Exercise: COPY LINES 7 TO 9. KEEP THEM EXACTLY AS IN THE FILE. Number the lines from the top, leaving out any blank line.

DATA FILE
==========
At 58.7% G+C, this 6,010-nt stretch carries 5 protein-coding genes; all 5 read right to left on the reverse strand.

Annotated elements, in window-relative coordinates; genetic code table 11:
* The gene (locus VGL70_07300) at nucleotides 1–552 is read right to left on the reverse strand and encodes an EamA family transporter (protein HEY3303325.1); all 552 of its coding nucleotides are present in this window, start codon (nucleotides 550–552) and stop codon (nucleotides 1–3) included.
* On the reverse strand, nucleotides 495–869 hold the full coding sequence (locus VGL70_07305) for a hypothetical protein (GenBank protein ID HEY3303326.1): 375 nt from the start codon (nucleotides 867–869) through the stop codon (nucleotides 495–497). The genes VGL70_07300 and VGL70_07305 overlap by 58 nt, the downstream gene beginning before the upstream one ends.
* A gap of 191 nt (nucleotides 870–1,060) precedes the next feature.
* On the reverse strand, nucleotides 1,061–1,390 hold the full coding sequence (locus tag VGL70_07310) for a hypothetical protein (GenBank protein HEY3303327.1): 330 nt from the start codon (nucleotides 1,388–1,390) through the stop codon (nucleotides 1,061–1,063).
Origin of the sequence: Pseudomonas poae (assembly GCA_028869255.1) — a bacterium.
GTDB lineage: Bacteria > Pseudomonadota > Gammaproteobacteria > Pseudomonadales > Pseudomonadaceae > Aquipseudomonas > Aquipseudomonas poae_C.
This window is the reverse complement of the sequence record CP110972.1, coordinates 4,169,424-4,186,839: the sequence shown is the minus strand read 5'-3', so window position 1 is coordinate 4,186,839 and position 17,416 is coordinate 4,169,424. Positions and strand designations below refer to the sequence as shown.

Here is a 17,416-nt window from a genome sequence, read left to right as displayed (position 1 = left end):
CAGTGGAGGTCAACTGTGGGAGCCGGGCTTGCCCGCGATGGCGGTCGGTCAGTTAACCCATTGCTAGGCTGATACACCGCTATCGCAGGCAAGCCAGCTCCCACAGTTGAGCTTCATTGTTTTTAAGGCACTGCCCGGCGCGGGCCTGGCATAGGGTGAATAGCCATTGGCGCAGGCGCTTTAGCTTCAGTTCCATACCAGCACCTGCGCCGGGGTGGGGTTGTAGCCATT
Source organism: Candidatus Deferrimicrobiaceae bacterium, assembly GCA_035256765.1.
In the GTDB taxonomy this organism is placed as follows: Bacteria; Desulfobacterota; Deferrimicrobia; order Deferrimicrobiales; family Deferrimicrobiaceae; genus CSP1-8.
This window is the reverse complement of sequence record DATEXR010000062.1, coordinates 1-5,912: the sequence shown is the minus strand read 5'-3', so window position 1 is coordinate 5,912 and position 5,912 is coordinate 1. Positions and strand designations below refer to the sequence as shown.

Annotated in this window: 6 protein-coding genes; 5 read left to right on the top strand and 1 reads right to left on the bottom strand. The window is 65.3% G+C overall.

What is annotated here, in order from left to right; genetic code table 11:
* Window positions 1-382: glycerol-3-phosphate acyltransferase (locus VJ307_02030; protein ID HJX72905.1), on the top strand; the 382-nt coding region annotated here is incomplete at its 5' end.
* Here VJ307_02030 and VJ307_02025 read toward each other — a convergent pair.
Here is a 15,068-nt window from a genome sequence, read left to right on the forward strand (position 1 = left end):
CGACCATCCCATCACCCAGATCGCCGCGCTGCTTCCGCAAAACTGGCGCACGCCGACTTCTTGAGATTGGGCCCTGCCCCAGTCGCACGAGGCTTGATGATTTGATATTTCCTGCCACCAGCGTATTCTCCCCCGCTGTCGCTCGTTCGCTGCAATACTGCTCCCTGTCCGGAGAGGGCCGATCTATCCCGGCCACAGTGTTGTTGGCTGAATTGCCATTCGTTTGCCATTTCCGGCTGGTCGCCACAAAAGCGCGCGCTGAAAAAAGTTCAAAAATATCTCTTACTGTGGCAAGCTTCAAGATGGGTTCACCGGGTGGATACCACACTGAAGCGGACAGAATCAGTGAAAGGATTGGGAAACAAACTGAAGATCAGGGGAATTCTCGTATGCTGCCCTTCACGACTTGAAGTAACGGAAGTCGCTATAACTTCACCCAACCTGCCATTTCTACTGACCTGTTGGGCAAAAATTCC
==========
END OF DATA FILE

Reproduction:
Origin of the sequence: Pseudomonas poae (assembly GCA_028869255.1) — a bacterium.
GTDB lineage: Bacteria > Pseudomonadota > Gammaproteobacteria > Pseudomonadales > Pseudomonadaceae > Aquipseudomonas > Aquipseudomonas poae_C.
This window is the reverse complement of the sequence record CP110972.1, coordinates 4,169,424-4,186,839: the sequence shown is the minus strand read 5'-3', so window position 1 is coordinate 4,186,839 and position 17,416 is coordinate 4,169,424. Positions and strand designations below refer to the sequence as shown.